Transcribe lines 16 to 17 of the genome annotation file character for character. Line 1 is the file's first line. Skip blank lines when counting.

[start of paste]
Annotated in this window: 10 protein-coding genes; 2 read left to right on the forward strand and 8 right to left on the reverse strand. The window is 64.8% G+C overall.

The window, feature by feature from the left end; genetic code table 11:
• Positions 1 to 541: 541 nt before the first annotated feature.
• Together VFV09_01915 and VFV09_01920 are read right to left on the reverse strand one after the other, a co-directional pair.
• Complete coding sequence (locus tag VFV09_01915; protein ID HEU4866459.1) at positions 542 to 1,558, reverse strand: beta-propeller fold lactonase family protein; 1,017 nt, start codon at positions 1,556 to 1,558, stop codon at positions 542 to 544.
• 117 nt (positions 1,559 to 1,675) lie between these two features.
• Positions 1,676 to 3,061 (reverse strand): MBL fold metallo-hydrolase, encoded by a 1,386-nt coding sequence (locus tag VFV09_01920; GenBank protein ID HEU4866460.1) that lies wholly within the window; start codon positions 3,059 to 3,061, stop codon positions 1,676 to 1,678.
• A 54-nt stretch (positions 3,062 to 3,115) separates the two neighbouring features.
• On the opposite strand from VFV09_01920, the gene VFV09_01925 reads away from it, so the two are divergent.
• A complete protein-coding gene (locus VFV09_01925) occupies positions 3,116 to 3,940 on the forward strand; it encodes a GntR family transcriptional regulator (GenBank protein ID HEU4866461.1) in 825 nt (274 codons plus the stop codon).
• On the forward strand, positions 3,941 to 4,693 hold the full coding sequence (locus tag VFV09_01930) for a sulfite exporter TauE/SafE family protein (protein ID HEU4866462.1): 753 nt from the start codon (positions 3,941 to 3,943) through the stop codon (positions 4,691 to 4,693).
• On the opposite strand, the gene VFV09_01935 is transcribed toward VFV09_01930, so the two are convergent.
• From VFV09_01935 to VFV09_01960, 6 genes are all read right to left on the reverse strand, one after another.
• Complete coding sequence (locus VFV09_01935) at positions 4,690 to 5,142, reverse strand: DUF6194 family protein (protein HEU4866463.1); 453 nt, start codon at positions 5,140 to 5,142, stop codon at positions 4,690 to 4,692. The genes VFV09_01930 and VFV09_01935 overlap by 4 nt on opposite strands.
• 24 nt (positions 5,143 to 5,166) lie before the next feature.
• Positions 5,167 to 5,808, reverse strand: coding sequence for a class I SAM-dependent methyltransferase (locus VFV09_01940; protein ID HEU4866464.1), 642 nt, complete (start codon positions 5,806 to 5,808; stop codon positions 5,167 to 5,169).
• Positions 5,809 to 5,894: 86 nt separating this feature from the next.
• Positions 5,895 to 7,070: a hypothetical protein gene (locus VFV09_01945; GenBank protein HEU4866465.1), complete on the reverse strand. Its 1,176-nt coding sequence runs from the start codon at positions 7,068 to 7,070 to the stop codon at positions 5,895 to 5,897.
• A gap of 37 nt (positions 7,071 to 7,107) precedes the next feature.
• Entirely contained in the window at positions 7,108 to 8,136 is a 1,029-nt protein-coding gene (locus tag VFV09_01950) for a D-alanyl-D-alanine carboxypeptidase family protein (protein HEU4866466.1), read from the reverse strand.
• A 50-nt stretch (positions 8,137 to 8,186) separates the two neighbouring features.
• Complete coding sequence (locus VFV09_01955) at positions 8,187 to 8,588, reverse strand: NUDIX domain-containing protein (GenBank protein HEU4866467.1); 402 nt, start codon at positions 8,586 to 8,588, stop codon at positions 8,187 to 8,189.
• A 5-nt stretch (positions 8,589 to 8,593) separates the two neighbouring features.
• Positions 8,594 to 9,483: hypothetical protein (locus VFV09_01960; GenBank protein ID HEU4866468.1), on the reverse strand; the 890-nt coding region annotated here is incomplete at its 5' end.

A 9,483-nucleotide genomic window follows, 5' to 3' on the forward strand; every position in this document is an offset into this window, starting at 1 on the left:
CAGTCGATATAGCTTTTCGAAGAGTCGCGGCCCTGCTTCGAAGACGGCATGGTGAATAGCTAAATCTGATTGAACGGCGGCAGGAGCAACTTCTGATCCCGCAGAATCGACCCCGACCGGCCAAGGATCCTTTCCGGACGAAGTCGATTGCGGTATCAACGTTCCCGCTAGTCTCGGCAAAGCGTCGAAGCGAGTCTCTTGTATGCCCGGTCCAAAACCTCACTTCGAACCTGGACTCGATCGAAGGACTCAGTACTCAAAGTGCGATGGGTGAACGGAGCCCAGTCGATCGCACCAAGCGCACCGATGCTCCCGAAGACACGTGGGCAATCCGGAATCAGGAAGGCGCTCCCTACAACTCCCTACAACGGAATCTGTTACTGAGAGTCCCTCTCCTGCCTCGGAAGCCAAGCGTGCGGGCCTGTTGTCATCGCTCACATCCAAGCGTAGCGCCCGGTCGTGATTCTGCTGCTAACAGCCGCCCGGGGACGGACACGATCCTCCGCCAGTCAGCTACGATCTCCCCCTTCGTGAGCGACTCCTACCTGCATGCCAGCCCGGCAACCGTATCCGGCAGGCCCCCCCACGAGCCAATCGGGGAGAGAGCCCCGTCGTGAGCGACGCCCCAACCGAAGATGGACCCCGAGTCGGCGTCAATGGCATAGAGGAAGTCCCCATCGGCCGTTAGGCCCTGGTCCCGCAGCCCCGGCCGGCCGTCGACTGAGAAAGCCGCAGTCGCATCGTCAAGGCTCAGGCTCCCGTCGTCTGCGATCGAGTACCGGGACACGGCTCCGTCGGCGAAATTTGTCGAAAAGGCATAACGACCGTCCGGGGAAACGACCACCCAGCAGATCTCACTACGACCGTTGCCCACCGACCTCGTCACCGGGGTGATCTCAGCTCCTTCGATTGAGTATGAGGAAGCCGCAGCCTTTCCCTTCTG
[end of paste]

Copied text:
• Positions 5,167 to 5,808, reverse strand: coding sequence for a class I SAM-dependent methyltransferase (locus VFV09_01940; protein ID HEU4866464.1), 642 nt, complete (start codon positions 5,806 to 5,808; stop codon positions 5,167 to 5,169).
• Positions 5,809 to 5,894: 86 nt separating this feature from the next.